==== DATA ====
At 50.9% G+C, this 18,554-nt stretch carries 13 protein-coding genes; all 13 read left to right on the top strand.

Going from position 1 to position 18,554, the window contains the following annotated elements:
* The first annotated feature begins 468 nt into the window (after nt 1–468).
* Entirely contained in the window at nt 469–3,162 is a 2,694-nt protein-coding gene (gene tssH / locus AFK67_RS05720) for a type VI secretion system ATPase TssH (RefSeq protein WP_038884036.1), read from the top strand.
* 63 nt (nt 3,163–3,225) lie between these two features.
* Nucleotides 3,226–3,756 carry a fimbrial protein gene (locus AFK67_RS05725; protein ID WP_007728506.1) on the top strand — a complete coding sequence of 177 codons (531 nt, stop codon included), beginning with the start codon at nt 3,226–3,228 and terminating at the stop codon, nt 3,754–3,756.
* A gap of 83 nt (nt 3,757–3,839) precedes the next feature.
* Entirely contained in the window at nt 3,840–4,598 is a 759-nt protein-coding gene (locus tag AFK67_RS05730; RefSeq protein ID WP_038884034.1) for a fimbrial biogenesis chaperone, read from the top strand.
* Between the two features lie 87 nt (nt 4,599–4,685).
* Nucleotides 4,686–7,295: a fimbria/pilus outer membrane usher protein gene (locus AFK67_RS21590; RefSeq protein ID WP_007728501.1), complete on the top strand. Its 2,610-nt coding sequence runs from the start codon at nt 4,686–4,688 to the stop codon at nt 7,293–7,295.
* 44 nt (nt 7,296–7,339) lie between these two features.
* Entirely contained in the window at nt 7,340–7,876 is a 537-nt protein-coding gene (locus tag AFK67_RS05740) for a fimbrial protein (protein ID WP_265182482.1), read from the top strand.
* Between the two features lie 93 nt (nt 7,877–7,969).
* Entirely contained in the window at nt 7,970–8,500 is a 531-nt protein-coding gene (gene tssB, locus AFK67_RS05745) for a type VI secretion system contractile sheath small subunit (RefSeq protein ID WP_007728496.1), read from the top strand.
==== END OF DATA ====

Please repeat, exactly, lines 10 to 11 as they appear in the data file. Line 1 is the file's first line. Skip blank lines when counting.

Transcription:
* Nucleotides 4,686–7,295: a fimbria/pilus outer membrane usher protein gene (locus AFK67_RS21590; RefSeq protein ID WP_007728501.1), complete on the top strand. Its 2,610-nt coding sequence runs from the start codon at nt 4,686–4,688 to the stop codon at nt 7,293–7,295.
* 44 nt (nt 7,296–7,339) lie between these two features.